Last summer I searched for the “goodly fruit” mentioned in the Bible because I wanted to plant it in our Church Bible Garden. The goodly fruit was used in the Festival of Tabernacles (booths) which commemorated the Israelites traveling and living in the wilderness for 40 years. Most scholars agree that the original goodly fruit was a pine cone; but by the time of the Restoration, it was the Citrus media. This fruit grows on trees in tropical areas and is wide spread in Israel. Ripe fruit is yellow and resembles a lemon.
This Meyer lemon is the nearest plant I was able to find to plant in our garden. Last summer, it was about 15 inches tall. Leaves grew from each stem. Over winter I had it inside my home in front of a sunny window. Most leaves dropped; then, a few flower buds formed. Below are pictures of buds, blooming flowers, dying flowers, and finally the fruit.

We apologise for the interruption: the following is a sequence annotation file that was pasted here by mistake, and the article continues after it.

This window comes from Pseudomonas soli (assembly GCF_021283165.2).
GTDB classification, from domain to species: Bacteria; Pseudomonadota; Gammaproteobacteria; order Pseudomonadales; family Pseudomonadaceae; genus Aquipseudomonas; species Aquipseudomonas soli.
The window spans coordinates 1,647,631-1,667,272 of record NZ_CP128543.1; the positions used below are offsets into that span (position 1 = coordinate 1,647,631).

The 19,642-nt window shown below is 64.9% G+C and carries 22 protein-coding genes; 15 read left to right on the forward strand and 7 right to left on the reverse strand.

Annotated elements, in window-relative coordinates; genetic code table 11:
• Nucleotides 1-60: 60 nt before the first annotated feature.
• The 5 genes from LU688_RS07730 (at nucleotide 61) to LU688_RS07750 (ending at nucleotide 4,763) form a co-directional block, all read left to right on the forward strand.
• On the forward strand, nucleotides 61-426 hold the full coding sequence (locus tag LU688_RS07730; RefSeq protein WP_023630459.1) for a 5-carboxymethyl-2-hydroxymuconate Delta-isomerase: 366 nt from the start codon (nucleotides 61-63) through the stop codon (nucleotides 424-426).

Often flowers buds are beautiful. As the bud transits to a flower, then to a fruit, it goes through stages. Not all stages are attractive; but at least for plants, transition is needed to get fruit.
As we are progressively made holy — sanctified — we go through stages to become fruitful Christians. Not all stages are beautiful, but maybe they are needed so we bear fruit.
I love Bible plants along with their symbolism. If you want to learn more about them, read my two books: 1) Rooted in God and 2) God as a Gardener. You can purchase them from my website: Carolyn Roth Ministry at http://www.CarolynRothMinistry.com/
Copyright: April 26, 2015; Carolyn A. Roth